For example, if you build a car loan portfolio at a particular yield, you would factor in the costs you are incurring for acquiring and servicing the loans, and to cover the assumption of some credit losses. So will there always be higher NPAs in retail? Not necessarily, and the good part is that since the portfolio is well diversified across thousands of small, relatively homogenous borrowers, the delinquencies are more predictable. We make general provisions upfront for each retail product, as we book the loans. This would ensure that going forward, only if the actual losses exceed the projected losses (which are already factored in), would there be an impact on the profits. We have been in this business for about 2 years now and so far our experience has been good.
EQM: In FY01, HDFC Bank’s exposure to capital markets at 7.6% of outstanding advances was higher than the 5% norm required by the RBI. How does the bank plan to reduce the ratio in view of the sluggish capital market scenario?
Mr. Sukthankar: While the bank’s exposure to the capital markets was within the then prevailing regulatory guidelines, with the recent revisions in the cap to 5% of advances, we would have to achieve a reduction in this exposure. The guidelines themselves provide for banks to submit a schedule to the RBI defining the period within which the exposure would be compliant with the new guidelines. Fortunately, given the sluggish capital market scenario, requirements for guarantees or funding stock exchange members are lower and this would facilitate our achieving the desired exposure reduction.
EQM: Due to overall reduction in the capital market activity, float of the bank is likely to be on the lower side. How does the bank use this float?
Mr. Sukthankar: Our floats come from various products and segments like the cash management services and the retail business. The stock exchange settlement business is just one such source. Specifically, if settlements on the stock exchanges are lower, there will be some decline in the float. The floats are however, a function of the settlement and not the trading volumes. The float obviously reduces the cost of funds by reducing call borrowings to that extent.
EQM: Has the bank identified any other areas to compensate for the loss of revenues in capital market business?
Mr. Sukthankar: Our model has never focused on any one or two businesses. We have three broad franchises – wholesale banking, retail banking and treasury operations, and within each of these we have multiple businesses and products. This ensures that at any point of time we have a number of businesses where we are expanding the product range, geography or increasing penetration and market share to more than offset for any other segment where growth rates may come down.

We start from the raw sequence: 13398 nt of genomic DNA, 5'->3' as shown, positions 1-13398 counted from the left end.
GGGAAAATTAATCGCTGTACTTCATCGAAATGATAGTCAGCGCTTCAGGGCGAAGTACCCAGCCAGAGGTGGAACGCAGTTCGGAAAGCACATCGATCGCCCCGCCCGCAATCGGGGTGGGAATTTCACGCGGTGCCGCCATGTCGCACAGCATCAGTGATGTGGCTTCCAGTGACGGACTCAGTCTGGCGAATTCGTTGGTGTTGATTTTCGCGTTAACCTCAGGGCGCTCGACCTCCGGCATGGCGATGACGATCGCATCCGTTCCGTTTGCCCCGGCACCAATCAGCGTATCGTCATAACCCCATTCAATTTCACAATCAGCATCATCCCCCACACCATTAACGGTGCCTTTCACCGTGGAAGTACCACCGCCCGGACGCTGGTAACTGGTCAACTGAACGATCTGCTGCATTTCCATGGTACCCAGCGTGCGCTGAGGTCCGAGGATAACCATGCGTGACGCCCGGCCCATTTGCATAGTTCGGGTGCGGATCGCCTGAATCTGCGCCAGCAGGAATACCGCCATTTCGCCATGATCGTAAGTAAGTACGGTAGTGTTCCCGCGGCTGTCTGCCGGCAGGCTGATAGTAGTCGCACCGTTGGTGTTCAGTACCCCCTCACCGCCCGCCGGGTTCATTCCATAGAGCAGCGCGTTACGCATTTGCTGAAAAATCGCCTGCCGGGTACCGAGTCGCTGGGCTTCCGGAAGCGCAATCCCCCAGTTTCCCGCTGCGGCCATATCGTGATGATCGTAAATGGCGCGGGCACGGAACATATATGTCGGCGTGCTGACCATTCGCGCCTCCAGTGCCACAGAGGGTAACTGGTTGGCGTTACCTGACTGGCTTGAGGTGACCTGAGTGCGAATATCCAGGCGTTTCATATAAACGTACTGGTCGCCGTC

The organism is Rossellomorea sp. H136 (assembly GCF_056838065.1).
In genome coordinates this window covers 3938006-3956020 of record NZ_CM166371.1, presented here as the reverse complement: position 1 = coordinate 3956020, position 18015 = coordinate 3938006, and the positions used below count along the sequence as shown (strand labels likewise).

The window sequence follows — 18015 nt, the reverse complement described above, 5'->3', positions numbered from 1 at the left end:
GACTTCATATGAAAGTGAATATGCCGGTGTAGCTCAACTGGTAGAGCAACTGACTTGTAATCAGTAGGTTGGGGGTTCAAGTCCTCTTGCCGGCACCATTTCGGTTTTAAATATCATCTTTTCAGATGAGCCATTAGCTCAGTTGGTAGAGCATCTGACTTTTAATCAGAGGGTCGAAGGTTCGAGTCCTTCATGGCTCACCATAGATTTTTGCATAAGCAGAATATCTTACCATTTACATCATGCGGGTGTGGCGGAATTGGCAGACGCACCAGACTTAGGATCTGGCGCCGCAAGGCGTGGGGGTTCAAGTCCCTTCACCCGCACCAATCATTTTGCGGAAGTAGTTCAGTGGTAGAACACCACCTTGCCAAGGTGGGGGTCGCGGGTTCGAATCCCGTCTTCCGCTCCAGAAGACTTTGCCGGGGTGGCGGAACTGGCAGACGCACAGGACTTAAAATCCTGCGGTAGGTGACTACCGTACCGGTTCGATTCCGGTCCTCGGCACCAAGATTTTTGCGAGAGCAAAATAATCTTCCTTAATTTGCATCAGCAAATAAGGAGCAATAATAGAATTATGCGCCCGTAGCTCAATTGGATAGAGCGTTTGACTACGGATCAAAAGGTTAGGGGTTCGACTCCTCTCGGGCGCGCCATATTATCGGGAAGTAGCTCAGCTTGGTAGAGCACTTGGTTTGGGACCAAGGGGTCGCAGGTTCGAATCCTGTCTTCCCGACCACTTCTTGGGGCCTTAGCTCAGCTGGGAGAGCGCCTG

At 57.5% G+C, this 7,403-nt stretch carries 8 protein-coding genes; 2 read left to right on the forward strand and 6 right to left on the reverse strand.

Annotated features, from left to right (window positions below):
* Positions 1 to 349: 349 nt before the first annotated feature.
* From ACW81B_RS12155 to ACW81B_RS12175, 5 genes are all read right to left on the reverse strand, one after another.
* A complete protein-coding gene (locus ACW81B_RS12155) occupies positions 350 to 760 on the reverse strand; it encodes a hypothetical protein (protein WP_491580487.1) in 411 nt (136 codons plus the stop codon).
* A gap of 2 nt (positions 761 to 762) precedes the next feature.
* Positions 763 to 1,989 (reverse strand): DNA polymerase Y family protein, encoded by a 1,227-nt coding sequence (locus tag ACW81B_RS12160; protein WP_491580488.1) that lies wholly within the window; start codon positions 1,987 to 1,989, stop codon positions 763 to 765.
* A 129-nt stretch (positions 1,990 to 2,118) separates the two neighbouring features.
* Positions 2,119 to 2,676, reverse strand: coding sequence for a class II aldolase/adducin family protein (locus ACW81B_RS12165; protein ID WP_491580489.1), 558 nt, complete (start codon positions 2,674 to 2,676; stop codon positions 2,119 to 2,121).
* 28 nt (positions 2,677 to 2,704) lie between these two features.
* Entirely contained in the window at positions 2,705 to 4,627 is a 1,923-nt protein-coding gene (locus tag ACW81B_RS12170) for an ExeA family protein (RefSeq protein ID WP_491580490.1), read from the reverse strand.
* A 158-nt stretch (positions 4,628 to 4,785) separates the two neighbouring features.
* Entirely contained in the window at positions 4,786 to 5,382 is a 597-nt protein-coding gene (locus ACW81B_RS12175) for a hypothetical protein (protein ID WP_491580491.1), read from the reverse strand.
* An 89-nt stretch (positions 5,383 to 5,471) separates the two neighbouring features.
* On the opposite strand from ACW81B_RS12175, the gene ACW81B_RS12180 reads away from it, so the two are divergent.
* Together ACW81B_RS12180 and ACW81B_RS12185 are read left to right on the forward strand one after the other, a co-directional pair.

EQM: What are challenges faced by the bank in cash management services (CMS) with the aggressive entry of public sector banks?
Mr. Sukthankar: While a number of banks claim to offer some cash management product, the CMS business has traditionally been concentrated with a few players. It is a volume and cost driven business and in our case it is driven by the quality of services, strong MIS and other product features and competitive pricing. Our technology and telecom infrastructure is naturally geared for CMS, since all our branches are linked, online and real time basis. We have been in this business for hardly around 3-3.5 years but we have gained a significant market share with total throughputs last year in excess of Rs 1,100 billion. We are adding more and more cities to our network every year, which will reduce our costs and improve our spread and servicing capabilities. I think we have a CMS product, which is clearly very competitive and getting better every year.
One point, you might notice is that most of the businesses we are in, were extremely competitive when we got in. For example, in the corporate banking business we targeted the top end, which by definition is the most competitive in any country. A number of other players went in for the middle market because it is relatively under-banked and offers higher returns with lower service expectation. We have built credibility in the top segment despite intense competitive pressures. So I don’t think that we are apprehensive about competition in a product like CMS either. We have to respect and recognise competition and be proactive to remain ahead.
EQM: A word on your favourite books?
Mr. Sukthankar: I hardly get time to do non-work related reading but I love to read comics like ‘Tintin’ and ‘Asterix’, which my kids get home. Given my time schedules I prefer unwinding with music than with books.
EQM: Any personalities that have influenced you?
Mr. Sukthankar: No doubt, I have gained personally, and professionally from interactions with various people over the years. But I think the strongest influence in my life has been of my immediate family.